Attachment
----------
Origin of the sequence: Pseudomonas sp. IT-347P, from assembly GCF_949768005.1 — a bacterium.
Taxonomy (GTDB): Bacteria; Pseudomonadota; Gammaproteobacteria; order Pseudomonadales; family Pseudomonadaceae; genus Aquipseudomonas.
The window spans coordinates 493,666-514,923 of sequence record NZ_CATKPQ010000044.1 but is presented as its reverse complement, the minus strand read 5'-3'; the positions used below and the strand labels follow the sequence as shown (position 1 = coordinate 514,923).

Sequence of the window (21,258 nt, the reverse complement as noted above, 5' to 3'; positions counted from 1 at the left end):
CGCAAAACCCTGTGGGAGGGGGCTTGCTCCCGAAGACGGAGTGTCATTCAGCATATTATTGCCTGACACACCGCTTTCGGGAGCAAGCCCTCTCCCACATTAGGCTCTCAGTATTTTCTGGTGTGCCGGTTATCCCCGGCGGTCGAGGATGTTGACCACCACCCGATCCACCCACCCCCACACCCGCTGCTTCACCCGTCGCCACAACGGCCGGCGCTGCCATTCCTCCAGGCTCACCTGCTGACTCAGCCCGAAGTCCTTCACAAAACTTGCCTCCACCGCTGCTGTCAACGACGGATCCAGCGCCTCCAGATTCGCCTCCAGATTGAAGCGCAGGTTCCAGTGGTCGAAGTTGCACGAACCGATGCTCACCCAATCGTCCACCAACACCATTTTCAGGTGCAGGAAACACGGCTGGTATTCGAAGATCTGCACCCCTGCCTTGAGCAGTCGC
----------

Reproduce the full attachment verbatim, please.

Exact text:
Origin of the sequence: Pseudomonas sp. IT-347P, from assembly GCF_949768005.1 — a bacterium.
Taxonomy (GTDB): Bacteria; Pseudomonadota; Gammaproteobacteria; order Pseudomonadales; family Pseudomonadaceae; genus Aquipseudomonas.
The window spans coordinates 493,666-514,923 of sequence record NZ_CATKPQ010000044.1 but is presented as its reverse complement, the minus strand read 5'-3'; the positions used below and the strand labels follow the sequence as shown (position 1 = coordinate 514,923).

Sequence of the window (21,258 nt, the reverse complement as noted above, 5' to 3'; positions counted from 1 at the left end):
CGCAAAACCCTGTGGGAGGGGGCTTGCTCCCGAAGACGGAGTGTCATTCAGCATATTATTGCCTGACACACCGCTTTCGGGAGCAAGCCCTCTCCCACATTAGGCTCTCAGTATTTTCTGGTGTGCCGGTTATCCCCGGCGGTCGAGGATGTTGACCACCACCCGATCCACCCACCCCCACACCCGCTGCTTCACCCGTCGCCACAACGGCCGGCGCTGCCATTCCTCCAGGCTCACCTGCTGACTCAGCCCGAAGTCCTTCACAAAACTTGCCTCCACCGCTGCTGTCAACGACGGATCCAGCGCCTCCAGATTCGCCTCCAGATTGAAGCGCAGGTTCCAGTGGTCGAAGTTGCACGAACCGATGCTCACCCAATCGTCCACCAACACCATTTTCAGGTGCAGGAAACACGGCTGGTATTCGAAGATCTGCACCCCTGCCTTGAGCAGTCGC